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Getting Drunk May Be Kind of Like Driving on Cruise Control

Insert morbidly ironic PSA here.

By Nathan Collins


(Photo: Justin Sullivan/Getty Images)

If you’re planning on watching the debate tonight, there’s a decent chance you’re considering drinking your way through it. Of course, the Centers for Disease Control and Prevention generally frowns upon the sort of binge drinking political debates seem to engender these days, so in lieu of whiskey and wine, here’s a good conversation starter: A preliminary study suggests getting drunk may be sort of like driving on cruise control.

It’s a bit of an unfortunate metaphor. As Luis Giraldo and his colleagues write in IEEE Transactions on Cybernetics, heavy drinking kills around 88,000 people in the United States every year, but there aren’t great models to determine how much and how quickly people drink. To fix that problem, Giraldo and his team’s idea was to think of drinking in terms of a proportional-derivative (PD) controller, a feedback system used in an enormous range of electronic control systems including robotics, thermostats, and vehicular cruise control.

It’s not quite as weird as it sounds.

To understand how PD controllers work, imagine you’re driving along and set the cruise control to 65 miles per hour. The simplest cruise control would step on the gas as hard as it could until the car reached 65 mph, but such basic systems have a habit of overcorrecting, so you might actually speed up to 68, then slow down to 62, speed up to 68 again, and so on. A PD system adds two refinements that help prevent overcorrection: The farther you are from 65 mph, the harder the cruise control steps on the gas; and the faster you’re closing in on 65 mph, the more it eases off the gas.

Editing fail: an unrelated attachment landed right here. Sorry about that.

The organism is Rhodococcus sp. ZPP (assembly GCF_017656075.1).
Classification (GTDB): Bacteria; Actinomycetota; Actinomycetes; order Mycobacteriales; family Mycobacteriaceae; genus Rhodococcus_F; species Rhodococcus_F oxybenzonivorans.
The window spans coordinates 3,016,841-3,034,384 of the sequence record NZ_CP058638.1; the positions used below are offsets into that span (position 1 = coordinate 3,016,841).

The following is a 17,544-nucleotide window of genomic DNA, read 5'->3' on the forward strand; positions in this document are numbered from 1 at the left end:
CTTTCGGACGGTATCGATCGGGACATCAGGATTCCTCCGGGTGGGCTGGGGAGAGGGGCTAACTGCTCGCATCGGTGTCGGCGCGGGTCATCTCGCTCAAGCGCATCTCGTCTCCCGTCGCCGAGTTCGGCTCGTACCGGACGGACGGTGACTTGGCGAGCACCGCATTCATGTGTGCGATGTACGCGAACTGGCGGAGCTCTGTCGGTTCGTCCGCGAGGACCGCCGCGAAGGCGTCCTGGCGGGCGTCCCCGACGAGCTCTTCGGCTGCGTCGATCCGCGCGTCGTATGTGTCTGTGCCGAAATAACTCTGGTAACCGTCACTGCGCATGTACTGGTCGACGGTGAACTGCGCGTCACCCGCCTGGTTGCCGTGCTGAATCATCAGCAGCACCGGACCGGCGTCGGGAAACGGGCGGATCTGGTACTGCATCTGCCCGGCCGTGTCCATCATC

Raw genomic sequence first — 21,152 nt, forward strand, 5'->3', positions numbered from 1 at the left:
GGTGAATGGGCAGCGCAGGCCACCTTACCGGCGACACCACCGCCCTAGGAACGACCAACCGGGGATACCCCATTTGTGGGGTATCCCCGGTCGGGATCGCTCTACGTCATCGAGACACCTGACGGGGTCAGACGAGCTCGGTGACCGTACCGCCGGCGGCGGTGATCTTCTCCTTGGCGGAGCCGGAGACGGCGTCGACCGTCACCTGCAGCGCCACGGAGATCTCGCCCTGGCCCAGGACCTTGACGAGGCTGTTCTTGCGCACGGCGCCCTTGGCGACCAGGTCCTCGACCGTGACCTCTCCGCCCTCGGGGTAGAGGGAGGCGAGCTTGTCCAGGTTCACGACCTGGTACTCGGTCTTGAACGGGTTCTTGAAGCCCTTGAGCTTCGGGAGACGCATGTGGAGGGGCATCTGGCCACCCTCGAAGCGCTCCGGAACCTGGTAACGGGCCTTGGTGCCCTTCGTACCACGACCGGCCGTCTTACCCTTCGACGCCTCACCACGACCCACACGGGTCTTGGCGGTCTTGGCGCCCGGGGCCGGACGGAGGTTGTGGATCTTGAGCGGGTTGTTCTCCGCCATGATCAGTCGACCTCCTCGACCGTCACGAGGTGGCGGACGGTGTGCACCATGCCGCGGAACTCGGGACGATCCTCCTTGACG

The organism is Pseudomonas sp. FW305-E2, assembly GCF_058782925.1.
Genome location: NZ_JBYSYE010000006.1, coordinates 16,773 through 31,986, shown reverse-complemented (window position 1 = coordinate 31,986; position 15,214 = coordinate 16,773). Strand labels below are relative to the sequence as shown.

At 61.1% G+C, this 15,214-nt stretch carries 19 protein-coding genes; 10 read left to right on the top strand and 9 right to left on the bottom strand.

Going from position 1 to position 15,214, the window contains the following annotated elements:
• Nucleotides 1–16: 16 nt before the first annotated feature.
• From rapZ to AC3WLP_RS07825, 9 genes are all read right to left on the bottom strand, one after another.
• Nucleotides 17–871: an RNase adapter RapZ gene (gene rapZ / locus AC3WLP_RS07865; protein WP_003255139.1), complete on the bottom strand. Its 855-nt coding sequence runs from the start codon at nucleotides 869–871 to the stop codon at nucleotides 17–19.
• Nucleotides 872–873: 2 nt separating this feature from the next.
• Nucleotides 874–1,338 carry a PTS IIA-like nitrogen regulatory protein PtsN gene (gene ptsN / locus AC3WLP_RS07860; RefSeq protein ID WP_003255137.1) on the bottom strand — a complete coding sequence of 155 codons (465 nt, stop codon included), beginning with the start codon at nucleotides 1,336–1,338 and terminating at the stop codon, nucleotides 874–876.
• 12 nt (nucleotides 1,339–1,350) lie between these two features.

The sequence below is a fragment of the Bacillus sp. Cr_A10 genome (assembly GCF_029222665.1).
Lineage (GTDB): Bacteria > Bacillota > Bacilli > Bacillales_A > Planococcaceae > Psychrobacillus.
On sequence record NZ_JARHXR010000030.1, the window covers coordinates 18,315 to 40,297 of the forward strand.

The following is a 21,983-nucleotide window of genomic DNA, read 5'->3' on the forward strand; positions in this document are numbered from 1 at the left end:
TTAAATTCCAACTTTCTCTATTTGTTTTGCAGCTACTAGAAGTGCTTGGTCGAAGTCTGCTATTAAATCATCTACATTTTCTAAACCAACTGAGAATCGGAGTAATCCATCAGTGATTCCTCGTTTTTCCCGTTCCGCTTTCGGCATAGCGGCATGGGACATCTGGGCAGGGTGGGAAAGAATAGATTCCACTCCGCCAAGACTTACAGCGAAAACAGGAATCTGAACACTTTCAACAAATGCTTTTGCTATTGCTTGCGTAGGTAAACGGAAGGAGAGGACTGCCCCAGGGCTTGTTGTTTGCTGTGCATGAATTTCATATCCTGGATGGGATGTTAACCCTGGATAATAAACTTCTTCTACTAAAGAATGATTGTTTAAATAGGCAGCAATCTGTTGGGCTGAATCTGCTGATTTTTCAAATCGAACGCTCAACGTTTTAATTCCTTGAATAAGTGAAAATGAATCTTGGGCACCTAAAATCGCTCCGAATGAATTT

Your likelihood of buying another drink depends not only on how far you are from your drunkenness goals, but also on how quickly reaching those goals.

Now, what could that possibly have to do with drinking booze? Surprisingly, there’s some evidence that how drunk you feel depends not just on your blood alcohol content (BAC), but also on how quickly your BAC is changing, meaning that, after you stop drinking, you’ll feel less drunk than you would if you had the same BAC while still sipping (or chugging) away.

That starts to look kind of like a PD controller: How you feel, and therefore your likelihood of buying another drink, depends not only on how far you are from your drunkenness goals, but also on how quickly you’re reaching those goals.

As a first—and, the authors admit, rough—test, Giraldo and his team compared their model to data from two earlierexperiments that recorded BACs for 1,040 people when entering and exiting a bar, along with how long they were at the bar and how drunk each of them said they wanted to get.

It’s a rough test, since the team didn’t have data on how many drinks participants had or when they drank them, but early indications suggest the model works. For example, entering and exiting BACs were consistent with the idea that people would try to reach their desired drunkenness, although it wasn’t possible to say for sure whether they did so according to the team’s proposed model.

“Currently, we are in the process of collecting real-time drinking data,” to better test and refine their PD-controller model, the researchers write. “Our aspiration is to gain enough understanding to start interventions at both the individual and group event levels.”